One of the lasting symbols of Labour’s failed 2015 election campaign is a mug that promised “controls on immigration”. Like many Ed Miliband initiatives, this was a compromise that pleased nobody. Socially conservative voters concerned about immigration dismissed it as empty gesture politics, while liberal-left activists attacked it as the appeasement of intolerance. The mug, all now agree, was a bad idea. Yet the issue the mug clunkily attempted to address is a serious one, and has not gone away. There is a growing divide of social values in British politics which splits the left’s core electorate down the middle – and Labour, at present, has no effective strategy to address it.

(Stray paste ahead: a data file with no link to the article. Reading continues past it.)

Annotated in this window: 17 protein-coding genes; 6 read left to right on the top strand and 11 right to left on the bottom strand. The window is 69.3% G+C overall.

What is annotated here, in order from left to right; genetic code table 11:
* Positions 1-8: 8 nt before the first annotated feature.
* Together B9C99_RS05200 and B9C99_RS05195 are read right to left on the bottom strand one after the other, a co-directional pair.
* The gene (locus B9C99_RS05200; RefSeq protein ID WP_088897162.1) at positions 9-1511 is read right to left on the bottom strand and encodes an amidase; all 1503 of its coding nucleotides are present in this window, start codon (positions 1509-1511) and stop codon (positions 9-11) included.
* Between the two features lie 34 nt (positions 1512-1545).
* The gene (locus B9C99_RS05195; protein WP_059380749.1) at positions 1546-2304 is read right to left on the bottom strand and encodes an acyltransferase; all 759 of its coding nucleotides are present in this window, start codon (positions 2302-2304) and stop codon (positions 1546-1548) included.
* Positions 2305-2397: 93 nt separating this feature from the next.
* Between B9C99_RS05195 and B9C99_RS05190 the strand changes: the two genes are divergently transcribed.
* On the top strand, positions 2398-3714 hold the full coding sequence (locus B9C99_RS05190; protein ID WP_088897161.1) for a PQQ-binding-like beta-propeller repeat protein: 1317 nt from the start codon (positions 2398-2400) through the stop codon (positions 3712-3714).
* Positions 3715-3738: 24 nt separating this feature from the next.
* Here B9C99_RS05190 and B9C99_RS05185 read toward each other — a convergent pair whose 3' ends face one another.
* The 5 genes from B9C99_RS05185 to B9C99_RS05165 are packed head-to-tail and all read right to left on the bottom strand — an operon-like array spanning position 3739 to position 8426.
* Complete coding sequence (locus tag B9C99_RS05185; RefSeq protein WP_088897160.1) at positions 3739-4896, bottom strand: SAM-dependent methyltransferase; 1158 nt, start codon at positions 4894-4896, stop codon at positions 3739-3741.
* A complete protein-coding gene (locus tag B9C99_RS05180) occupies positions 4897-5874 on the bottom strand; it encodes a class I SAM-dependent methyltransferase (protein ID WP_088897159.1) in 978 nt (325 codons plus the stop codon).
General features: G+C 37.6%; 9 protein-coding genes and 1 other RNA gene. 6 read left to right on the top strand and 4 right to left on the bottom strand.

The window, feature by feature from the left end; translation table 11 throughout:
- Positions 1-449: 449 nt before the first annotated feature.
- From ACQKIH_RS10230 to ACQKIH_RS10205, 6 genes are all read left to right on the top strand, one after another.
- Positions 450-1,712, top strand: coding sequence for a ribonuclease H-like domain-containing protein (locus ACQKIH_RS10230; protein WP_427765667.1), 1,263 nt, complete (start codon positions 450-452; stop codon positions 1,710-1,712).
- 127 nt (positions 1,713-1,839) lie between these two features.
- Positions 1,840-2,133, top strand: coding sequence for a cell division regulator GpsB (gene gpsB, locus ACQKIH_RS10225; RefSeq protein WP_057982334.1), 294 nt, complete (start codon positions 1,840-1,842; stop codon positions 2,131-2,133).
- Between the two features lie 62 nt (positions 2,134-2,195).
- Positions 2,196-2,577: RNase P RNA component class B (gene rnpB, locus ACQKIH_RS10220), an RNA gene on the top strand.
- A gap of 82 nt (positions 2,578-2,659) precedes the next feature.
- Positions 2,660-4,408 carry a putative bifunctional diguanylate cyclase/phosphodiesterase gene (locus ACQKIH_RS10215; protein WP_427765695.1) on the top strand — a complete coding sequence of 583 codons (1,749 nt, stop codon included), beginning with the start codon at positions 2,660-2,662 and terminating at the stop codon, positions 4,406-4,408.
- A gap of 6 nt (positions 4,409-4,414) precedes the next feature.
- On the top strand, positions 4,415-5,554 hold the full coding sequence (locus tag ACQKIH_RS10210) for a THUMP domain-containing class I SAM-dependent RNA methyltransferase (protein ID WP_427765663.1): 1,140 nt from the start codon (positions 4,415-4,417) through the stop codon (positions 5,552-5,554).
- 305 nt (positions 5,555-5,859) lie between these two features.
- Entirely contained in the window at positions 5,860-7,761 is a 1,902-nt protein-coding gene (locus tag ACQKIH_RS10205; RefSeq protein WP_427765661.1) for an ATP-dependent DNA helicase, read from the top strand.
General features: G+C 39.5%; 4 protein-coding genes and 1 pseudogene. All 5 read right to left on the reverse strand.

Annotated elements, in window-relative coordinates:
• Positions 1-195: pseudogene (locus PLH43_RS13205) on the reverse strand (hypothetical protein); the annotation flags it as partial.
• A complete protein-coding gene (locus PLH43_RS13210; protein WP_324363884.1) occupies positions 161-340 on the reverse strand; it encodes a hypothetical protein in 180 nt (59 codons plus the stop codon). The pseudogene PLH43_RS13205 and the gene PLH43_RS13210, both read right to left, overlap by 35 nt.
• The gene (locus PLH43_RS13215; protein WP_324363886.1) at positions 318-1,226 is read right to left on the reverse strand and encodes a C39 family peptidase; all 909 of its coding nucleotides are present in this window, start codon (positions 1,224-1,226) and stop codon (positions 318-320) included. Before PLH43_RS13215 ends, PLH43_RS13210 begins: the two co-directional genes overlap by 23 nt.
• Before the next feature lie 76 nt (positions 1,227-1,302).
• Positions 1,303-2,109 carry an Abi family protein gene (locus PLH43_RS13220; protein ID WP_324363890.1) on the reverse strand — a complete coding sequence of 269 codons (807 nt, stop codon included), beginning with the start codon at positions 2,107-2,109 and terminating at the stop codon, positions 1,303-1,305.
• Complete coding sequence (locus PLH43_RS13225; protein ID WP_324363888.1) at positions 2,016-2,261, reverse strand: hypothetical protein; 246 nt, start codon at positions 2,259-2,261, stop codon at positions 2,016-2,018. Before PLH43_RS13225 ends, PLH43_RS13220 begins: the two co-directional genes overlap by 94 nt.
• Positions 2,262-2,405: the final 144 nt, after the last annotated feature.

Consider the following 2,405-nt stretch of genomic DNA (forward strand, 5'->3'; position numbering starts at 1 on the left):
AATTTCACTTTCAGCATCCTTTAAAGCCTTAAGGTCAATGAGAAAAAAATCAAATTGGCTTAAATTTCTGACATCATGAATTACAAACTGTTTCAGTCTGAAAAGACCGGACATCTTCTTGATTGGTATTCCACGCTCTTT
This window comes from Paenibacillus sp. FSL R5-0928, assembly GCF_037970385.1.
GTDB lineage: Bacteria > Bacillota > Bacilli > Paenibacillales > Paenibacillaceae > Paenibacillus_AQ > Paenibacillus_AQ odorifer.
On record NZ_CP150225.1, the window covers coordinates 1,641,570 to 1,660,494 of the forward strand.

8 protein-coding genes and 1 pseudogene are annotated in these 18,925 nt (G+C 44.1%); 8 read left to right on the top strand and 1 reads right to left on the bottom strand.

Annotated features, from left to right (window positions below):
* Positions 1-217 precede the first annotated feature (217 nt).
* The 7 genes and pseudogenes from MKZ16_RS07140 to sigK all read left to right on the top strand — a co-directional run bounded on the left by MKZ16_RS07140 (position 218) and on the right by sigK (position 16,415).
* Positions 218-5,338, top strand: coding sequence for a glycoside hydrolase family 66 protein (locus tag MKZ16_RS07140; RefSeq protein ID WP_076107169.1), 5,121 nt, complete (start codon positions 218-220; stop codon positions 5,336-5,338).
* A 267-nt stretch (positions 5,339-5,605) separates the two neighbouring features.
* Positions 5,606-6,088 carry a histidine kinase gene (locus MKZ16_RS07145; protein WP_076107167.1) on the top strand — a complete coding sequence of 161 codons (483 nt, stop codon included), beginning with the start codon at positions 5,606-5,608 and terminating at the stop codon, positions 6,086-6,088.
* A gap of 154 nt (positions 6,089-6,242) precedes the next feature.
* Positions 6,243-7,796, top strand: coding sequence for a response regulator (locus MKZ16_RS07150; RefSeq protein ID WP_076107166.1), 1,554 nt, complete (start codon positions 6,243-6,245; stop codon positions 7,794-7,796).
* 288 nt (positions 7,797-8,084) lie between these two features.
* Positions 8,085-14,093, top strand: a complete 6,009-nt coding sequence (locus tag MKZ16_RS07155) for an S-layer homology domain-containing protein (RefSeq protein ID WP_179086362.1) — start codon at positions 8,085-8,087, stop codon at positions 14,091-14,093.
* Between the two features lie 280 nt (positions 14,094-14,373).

The underlying motors of this value divide are three generational trends: rising levels of education, rising diversity, and shifting social norms. Young voters joining the electorate are forming their views in a markedly more diverse and socially liberal Britain than the one that shaped the outlook of their grandparents. As a result, they have very different views on issues such as national identity, multiculturalism, immigration and social change.
The young are much more cosmopolitan, embrace immigration and diversity as beneficial to the country and are optimistic about the social changes associated with these factors. Older voters, who grew up in a much less diverse country, are much more attached to old forms of national and local identity – and see immigration and rising diversity as threatening to these.
Education exacerbates this social value divide, as higher education levels strongly predict socially liberal views.